SBHCs run by community clinics, hospitals, and other community health providers can bill public programs (e.g., Medi-Cal and Healthy Families) and private carriers for many of their services. In addition, California has several other programs that can reimburse SBHCs: Family PACT and Medi-Cal Minor Consent for reproductive health services; EPSDT for mental health services (see below); and the Child Health and Disability Prevention (CHDP) program for uninsured children and youth. School districts may currently only bill under the CHDP, LEA Medi-Cal, and LEA MAA programs. Read more below about these programs in our Third Party Billing Manual.
The billing process is complicated and time-intensive, but ultimately it can provide a sustainable funding source for SBHCs. For this reason, it is extremely important that SBHCs actively pursue reimbursement revenue, and that sponsoring organizations provide adequate staffing and expertise for their affiliate SBHCs to effectively bill.
Fortunately, most community health providers have billing systems in place and can use these systems to support their SBHCs in securing reimbursement. For SBHCs that are run by other organizations, including school districts, setting up billing systems may require an up-front investment, but will prove to be financially “worth it.”
Third Party Billing: A Manual for California’s School Health Centers
This manual is intended to help increase billing revenue and strengthen sustainability and to aid those starting a school health center in understanding potential sources of revenue. It provides tips on how to develop/improve billing practices and effectively submit billing claims. The manual covers billing for primary care services, reproductive health services, and services provided by school districts. Sample forms and effective practices for billing within the managed care system are also provided. The manual was developed jointly by CSHC and LA Care Health Plan.
Guide to Medi-Cal Programs
This easy-to-use Guide to Medi-Cal Programs from the California Health Care Foundation provides an orientation to Medi-Cal with information on immigration, disability, the application process, services covered – and includes an Aid Code Quick Reference Guide. The guide also provides a summary of each program; a description of who is eligible and how many recipients are covered; and a listing of the corresponding aid codes. Specific sections include information on the following Medi-Cal programs: Cash-related programs; 1931(b) Medi-Cal; Programs for children; Pregnancy-related programs; Programs for the medically needy and medically indigent; Transitional and continuing coverage; and Other Medi-Cal and non-Medi-Cal programs, such as Family PACT and Healthy Families.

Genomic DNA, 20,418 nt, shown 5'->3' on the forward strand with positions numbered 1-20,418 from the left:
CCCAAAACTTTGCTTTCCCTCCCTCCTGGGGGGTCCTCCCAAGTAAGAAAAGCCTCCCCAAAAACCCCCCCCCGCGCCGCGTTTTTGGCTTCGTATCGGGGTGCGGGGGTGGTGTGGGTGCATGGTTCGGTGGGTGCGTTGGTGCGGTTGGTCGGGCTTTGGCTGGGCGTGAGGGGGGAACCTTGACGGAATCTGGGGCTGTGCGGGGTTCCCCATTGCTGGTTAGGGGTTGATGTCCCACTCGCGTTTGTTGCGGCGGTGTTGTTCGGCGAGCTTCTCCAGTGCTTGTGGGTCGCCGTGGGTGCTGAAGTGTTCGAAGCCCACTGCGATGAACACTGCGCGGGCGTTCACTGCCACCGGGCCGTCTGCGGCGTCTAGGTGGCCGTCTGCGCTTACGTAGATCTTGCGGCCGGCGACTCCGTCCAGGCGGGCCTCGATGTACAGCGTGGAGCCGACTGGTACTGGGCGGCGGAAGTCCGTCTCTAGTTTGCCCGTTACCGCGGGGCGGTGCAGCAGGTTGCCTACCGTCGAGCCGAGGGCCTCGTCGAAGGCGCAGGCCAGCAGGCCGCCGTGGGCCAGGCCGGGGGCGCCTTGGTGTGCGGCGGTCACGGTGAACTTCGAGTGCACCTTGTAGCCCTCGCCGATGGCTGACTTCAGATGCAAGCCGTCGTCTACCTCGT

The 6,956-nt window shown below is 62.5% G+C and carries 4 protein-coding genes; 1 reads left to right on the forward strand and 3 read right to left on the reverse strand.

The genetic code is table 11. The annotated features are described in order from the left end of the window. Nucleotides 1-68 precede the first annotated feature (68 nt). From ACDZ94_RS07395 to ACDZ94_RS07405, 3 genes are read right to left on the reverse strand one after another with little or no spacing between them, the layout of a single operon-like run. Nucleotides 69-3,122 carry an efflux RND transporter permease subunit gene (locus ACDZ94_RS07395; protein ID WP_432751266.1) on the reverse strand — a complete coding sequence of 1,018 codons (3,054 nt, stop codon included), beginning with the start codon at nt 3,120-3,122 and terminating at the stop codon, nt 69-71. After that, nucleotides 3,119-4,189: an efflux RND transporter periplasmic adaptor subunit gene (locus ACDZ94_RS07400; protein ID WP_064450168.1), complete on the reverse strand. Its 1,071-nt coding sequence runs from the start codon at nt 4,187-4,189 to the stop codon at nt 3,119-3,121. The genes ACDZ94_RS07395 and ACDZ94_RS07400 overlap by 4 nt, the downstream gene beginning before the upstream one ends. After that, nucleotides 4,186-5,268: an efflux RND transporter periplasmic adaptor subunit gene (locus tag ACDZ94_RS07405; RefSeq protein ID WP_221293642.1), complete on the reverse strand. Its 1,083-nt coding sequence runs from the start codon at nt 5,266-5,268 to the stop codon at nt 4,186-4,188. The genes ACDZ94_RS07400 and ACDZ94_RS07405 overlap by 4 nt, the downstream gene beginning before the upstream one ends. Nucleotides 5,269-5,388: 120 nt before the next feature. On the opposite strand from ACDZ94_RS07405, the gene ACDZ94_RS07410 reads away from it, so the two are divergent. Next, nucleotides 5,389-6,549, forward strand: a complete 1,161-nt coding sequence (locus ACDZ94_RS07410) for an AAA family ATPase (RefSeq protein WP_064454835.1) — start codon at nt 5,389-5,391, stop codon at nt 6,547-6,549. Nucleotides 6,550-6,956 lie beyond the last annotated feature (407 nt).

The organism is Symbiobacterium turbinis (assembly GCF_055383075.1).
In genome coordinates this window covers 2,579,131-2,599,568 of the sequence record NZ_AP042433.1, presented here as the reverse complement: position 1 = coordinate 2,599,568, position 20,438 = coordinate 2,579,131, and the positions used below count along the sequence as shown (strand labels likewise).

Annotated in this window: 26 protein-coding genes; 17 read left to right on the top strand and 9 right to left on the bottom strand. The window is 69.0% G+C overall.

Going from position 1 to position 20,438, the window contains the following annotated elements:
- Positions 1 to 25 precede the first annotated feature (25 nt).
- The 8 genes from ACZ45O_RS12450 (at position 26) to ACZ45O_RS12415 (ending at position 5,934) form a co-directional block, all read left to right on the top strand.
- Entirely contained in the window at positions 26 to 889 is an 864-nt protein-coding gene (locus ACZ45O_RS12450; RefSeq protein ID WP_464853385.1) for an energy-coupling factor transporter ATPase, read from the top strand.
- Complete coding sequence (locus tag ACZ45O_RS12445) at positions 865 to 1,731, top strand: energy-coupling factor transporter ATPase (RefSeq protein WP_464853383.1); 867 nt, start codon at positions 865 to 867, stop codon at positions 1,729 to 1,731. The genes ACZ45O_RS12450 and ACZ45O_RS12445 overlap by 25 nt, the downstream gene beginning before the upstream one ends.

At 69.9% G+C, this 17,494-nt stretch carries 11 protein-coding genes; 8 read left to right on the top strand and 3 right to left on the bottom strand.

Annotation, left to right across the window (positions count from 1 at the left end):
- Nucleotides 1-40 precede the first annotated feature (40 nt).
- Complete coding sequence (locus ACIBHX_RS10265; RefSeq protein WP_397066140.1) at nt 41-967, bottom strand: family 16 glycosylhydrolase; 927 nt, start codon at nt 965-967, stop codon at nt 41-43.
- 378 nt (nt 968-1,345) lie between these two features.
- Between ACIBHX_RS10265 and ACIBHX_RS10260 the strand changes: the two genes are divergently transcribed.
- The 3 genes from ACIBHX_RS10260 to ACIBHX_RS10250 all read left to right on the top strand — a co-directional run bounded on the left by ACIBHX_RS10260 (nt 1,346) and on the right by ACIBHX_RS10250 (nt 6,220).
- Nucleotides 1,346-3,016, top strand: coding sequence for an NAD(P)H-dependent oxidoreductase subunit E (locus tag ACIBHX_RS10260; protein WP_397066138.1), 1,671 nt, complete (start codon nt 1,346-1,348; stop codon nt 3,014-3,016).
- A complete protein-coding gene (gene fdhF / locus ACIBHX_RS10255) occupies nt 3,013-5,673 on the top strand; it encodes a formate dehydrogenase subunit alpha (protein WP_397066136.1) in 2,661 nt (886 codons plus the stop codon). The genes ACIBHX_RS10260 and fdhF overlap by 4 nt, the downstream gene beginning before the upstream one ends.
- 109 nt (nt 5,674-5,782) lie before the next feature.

Overviews of Medi-Cal and Healthy Families Presentations
The California Health Care Foundation has developed two easy-to-use presentations that provide detailed information about Medi-Cal and Healthy Families: Medi-Cal Facts and Figures: A Look at California’s Medicaid Program and The Healthy Families Program: An Overview. Both presentations cover the basics on eligibility, enrollment, benefits, service delivery and many other program details. The presentation formats can be used by policy leaders, health care administrators, or others to include localized information.
Mental Health Early and Periodic Screening, Diagnosis, and Treatment (EPSDT)
The EPSDT program offers reimbursement for Therapeutic Behavioral Services provided to children who qualify for full-scope Medi-Cal. The program is administered by local county departments of mental health or behavioral health care. To learn more or find an EPSDT provider, visit the California Department of Mental Health website. Also, read a case study on how Alameda County has leveraged funds to grow their EPSDT program in schools.
Developing a Business Plan for Sustaining School Mental Health Services
The Center for Health and Health Care in Schools has developed this resource for creating a financially sustainable school mental health program. It includes detailed case studies from across the country, as well as general advice and recommendations for maximizing revenue to pay for student mental health services.